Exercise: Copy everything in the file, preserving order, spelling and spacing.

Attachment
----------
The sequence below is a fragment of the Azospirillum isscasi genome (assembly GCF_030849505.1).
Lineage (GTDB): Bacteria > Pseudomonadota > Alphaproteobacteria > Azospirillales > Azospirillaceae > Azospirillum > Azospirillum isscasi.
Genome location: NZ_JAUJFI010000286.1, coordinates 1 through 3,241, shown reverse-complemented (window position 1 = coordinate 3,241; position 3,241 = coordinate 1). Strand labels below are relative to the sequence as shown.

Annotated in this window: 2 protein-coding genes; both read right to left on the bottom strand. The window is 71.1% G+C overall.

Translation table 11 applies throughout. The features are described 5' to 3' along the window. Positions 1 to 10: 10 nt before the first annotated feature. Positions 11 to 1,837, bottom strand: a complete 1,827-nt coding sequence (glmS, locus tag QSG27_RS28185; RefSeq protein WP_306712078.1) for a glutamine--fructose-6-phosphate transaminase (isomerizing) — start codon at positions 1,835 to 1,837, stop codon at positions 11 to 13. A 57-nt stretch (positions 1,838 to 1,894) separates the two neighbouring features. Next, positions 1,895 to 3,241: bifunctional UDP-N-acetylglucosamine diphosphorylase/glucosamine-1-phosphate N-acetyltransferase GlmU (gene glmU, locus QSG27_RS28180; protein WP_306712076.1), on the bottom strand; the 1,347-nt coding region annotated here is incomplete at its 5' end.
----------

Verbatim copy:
The sequence below is a fragment of the Azospirillum isscasi genome (assembly GCF_030849505.1).
Lineage (GTDB): Bacteria > Pseudomonadota > Alphaproteobacteria > Azospirillales > Azospirillaceae > Azospirillum > Azospirillum isscasi.
Genome location: NZ_JAUJFI010000286.1, coordinates 1 through 3,241, shown reverse-complemented (window position 1 = coordinate 3,241; position 3,241 = coordinate 1). Strand labels below are relative to the sequence as shown.

Annotated in this window: 2 protein-coding genes; both read right to left on the bottom strand. The window is 71.1% G+C overall.

Translation table 11 applies throughout. The features are described 5' to 3' along the window. Positions 1 to 10: 10 nt before the first annotated feature. Positions 11 to 1,837, bottom strand: a complete 1,827-nt coding sequence (glmS, locus tag QSG27_RS28185; RefSeq protein WP_306712078.1) for a glutamine--fructose-6-phosphate transaminase (isomerizing) — start codon at positions 1,835 to 1,837, stop codon at positions 11 to 13. A 57-nt stretch (positions 1,838 to 1,894) separates the two neighbouring features. Next, positions 1,895 to 3,241: bifunctional UDP-N-acetylglucosamine diphosphorylase/glucosamine-1-phosphate N-acetyltransferase GlmU (gene glmU, locus QSG27_RS28180; protein WP_306712076.1), on the bottom strand; the 1,347-nt coding region annotated here is incomplete at its 5' end.